APL Colloquium

August 5, 2019

Colloquium Topic: The History of Space in National Security

Douglas Loverro, former Deputy Assistant Secretary of Defense for Space Policy, will discuss from a historical standpoint the critical role of space in U.S. national security.

Colloquium Speaker: Mr. Douglas Loverro

Mr. Douglas Loverro is a highly regarded senior DoD space thinker and leader. He most recently served as the Deputy Assistant Secretary of Defense for Space Policy. In this role, he was responsible for establishing policy and guidance to assure United States and allied warfighters the benefits of Space capabilities and helped guide the Department’s strategy for addressing space-related issues. He also led Departmental activities in international space cooperation. 

Prior to that, Mr. Loverro served as the Executive Director for Air Force Space Command’s Space and Missile Systems Center where he also served as the Air Force’s Deputy Program Executive Officer (PEO) for Space, overseeing every major DoD space effort.  In addition to the assignments above, he also directly managed multiple major DoD and National Reconnaissance space programs such as the US GPS program and the US's Future Imagery Architecture Program.  He left the government in 2017 after 45 years of combined military and civilian service.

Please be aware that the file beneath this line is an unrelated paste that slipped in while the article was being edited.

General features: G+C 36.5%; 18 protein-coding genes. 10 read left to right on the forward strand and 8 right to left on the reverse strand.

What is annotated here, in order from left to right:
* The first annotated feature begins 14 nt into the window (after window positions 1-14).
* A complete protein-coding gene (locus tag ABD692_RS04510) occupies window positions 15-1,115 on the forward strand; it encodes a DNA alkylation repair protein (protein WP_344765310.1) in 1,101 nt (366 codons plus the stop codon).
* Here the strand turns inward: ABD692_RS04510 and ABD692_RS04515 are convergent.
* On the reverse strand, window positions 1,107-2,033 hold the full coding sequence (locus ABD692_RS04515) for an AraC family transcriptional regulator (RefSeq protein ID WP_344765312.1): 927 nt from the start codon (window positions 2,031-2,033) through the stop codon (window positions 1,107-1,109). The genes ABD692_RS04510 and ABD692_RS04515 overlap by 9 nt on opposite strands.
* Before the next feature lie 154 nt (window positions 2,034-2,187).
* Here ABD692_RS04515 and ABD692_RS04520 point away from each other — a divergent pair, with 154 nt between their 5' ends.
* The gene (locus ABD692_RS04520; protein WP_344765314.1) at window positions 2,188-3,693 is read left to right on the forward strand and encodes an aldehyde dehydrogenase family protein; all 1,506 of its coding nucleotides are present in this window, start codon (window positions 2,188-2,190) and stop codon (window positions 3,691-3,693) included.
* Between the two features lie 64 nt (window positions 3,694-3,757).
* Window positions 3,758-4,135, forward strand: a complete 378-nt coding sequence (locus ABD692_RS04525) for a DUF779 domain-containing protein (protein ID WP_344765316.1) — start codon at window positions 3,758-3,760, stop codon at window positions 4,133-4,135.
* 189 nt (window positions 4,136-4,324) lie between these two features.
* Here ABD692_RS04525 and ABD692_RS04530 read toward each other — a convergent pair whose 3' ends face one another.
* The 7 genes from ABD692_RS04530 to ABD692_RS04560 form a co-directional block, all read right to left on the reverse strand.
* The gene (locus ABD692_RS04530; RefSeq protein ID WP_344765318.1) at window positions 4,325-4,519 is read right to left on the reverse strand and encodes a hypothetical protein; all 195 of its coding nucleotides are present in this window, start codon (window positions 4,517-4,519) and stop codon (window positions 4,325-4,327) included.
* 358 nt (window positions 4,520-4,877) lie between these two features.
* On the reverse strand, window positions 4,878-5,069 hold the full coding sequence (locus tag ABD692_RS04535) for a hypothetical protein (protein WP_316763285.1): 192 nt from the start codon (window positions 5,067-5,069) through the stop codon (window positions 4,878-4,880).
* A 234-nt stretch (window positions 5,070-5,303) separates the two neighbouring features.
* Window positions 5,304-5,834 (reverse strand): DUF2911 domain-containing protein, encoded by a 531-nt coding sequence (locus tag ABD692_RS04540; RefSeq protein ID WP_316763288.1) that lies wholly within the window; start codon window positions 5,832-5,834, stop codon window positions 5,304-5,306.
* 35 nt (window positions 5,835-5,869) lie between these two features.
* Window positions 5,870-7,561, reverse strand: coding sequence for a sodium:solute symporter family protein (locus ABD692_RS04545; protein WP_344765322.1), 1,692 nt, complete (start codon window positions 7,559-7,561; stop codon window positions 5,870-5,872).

He holds a Master’s Degrees in Physics from the University of New Mexico, a Master’s of Political Science from Auburn University, and an MBA from the University of West Florida in addition to his BS in Chemistry from the US Air Force Academy. He was a distinguished graduate from the Air Force’s Air Command and Staff College and Squadron Officer School and was the #1 graduate from DoD’s Industrial College of the Armed Forces.

He is the recipient of multiple prestigious awards including the Secretary of Defense’s Medal for Outstanding Public Service, AIAA’s Durand Lecture for Public Service, the National Defense Industrial Association's (NDIA) Bob Hope Distinguished Citizen Award, the Lifetime Achievement Award from the Federation of Galaxy Explorers, the Society of Satellite Professional Engineers Stellar Award, and the Armed Forces Communicants and Electronics Association's (AFCEA) Benjamin Oliver Gold Medal for Engineering amongst many other civilian and military honors.